On Oct. 30, 2014, EPA published a "a notice of data availability (NODA) in support of the proposed rule titled “Carbon Pollution Emission Guidelines for Existing Stationary Sources: Electric Utility Generating Units,” which was published on June 18, 2014. In this document, the EPA is providing additional information on several topics raised by stakeholders and is soliciting comment on the information presented. The three topic areas are the emission reduction compliance trajectories created by the interim goal for 2020 to 2029, certain aspects of the building block methodology, and the way state-specific carbon dioxide (CO 2) goals are calculated."

Council of State Governments

 

CSG National Conference, Presentation by Jennifer Macedonia, Senior Advisor, Bipartisan Policy Center.  Macedonia "leads the center’s work on greenhouse gas emission standards under section 111(d) of the Clean Air Act. Formerly with the Environmental Protection Agency, she served as an expert on the delegation to international climate negotiations."

Environmental Defense Fund

Vocabulary

As is often the case with EPA, there is both a popular term for a proposal ("Clean Power Plan") and a formal term ("National Emission Standards for Hazardous Air Pollutants...."). You will need to use both terms when you search.  Other phrases, taken from the Proposed Rule text, may also be helpful.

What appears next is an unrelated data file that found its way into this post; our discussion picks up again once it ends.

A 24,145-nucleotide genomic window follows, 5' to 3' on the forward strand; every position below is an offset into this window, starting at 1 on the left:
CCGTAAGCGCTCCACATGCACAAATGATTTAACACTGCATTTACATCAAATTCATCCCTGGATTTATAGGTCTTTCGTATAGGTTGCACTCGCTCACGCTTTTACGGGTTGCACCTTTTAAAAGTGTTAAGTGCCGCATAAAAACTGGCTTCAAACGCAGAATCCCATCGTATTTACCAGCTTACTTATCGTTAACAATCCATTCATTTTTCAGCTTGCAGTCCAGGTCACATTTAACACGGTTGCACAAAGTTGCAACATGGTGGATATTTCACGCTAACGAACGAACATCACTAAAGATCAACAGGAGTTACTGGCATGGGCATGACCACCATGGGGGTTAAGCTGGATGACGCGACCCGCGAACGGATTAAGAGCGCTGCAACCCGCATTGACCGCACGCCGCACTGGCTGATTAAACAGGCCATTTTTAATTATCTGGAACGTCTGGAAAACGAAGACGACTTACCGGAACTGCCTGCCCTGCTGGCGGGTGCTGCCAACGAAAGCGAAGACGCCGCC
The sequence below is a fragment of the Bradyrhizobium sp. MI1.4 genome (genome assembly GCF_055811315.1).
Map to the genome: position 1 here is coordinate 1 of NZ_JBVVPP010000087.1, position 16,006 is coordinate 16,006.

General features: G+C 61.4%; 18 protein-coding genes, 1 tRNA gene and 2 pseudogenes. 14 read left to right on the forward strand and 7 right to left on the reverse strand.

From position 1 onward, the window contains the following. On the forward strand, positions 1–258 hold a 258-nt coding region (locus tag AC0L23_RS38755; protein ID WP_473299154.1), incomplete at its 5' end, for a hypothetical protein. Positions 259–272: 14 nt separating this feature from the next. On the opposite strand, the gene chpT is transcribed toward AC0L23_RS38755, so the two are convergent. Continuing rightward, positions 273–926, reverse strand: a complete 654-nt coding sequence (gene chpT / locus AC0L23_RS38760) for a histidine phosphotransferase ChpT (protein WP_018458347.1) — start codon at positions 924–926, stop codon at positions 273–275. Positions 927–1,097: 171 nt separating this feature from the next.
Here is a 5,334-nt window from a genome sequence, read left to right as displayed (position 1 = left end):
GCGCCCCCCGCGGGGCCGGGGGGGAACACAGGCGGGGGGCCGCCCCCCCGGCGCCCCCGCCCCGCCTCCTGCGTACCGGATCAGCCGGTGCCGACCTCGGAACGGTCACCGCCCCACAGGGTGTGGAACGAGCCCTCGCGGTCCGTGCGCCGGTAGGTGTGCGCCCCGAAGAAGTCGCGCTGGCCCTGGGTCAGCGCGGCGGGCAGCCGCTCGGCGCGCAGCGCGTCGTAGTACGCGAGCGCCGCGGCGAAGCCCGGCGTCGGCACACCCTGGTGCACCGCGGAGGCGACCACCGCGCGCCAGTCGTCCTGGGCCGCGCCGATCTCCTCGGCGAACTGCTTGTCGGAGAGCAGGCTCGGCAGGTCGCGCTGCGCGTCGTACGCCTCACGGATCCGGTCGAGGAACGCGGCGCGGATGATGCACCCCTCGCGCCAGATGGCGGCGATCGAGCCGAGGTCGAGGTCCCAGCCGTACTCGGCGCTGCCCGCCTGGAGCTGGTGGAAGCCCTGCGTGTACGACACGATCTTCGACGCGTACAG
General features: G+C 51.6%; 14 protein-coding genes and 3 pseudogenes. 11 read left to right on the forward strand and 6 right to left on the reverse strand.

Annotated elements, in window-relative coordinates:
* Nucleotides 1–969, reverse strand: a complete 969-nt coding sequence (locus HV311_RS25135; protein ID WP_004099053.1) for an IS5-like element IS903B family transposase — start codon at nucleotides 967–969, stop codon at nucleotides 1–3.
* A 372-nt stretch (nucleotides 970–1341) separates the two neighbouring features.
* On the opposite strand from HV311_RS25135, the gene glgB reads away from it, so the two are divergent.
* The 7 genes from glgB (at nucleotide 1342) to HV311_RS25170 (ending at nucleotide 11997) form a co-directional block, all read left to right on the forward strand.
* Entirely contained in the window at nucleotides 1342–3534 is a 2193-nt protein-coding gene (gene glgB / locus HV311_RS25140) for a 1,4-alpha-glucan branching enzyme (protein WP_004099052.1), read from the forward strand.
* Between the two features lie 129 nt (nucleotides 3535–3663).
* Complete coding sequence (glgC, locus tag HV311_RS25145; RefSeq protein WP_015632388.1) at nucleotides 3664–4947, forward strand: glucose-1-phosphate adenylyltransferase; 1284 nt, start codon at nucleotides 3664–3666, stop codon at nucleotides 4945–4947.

• Clean power
  • Carbon pollution emission guidelines
  • existing stationary sources
  • electric utility generating units
  • EGUs
  • carbon intensity
  • carbon intensive
  • section 111(d)
  • state-specific rate-based CO2 goals
  • Climate Action Plan
  • RIN 2060-AR33
  • EPA-HQ-OAR-2013-0602

SSRN

Remember that SSRN has the full-text of articles in pre-publication.  See, for example [search: "clean power"]:

EPA's Clean Power Play: Who Needs Congress? 
The Electricity Journal, July 2014, Forthcoming
Brian H. Potts and David R. Zoppo Foley & Lardner LLP and Foley & Lardner LLP 

Date posted: 
13 Jun 2014


 

The Clean Power Plan: The Debate From All Angles 
Rachel Marlowe Widener University - School of Law 

Working Papers Series

Date posted: 
26 Sep 2014

 

Bloomberg BNA

Use Bloomberg BNA to find

  • quotations from EPA officials and stakeholders
  • links to relevant documents
  • analysis.

To search for information,

  • Look in the Environment and Safety Research Center.
  • Search in the main search box.

See, for example, this news item from Oct. 13 [search: RIN 2060-AR33]:

Climate Regulation
EPA Open to Revising Power Plant Proposal,